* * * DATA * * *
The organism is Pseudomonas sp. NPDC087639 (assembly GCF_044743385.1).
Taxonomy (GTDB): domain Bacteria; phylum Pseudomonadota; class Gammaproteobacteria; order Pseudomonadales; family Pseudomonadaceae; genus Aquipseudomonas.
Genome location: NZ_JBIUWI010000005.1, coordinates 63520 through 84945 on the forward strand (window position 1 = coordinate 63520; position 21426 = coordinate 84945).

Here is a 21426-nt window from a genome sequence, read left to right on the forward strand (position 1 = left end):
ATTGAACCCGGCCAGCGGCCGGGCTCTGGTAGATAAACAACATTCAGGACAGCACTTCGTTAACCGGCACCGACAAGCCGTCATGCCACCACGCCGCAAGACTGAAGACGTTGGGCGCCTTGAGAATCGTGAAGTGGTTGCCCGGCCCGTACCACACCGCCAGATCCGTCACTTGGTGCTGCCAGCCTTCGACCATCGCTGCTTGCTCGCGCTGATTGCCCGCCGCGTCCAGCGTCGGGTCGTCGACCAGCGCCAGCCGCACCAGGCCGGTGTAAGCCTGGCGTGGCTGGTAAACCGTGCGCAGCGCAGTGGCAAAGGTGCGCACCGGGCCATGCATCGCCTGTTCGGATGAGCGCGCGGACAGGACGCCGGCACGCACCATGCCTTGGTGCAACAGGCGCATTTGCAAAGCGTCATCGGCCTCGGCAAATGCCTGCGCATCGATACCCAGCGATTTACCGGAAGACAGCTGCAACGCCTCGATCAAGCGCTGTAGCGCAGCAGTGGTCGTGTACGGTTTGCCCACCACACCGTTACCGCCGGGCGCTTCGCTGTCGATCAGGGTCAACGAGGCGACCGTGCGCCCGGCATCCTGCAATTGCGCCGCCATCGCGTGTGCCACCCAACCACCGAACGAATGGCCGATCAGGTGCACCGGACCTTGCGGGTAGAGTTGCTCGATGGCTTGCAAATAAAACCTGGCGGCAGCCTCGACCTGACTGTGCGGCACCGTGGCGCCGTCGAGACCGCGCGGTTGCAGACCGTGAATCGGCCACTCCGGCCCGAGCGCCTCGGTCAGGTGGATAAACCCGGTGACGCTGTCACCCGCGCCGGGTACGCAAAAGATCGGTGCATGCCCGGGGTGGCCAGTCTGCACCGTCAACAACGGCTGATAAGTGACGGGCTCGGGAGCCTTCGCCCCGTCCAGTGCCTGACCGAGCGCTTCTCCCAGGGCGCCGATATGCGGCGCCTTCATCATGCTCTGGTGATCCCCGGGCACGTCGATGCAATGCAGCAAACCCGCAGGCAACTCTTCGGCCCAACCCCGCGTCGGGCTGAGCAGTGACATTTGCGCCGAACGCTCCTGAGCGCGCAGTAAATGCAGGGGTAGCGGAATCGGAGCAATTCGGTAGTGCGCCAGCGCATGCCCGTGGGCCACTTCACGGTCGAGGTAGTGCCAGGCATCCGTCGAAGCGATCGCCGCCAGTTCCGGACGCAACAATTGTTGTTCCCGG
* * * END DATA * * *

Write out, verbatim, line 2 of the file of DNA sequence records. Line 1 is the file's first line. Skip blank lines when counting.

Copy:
Taxonomy (GTDB): domain Bacteria; phylum Pseudomonadota; class Gammaproteobacteria; order Pseudomonadales; family Pseudomonadaceae; genus Aquipseudomonas.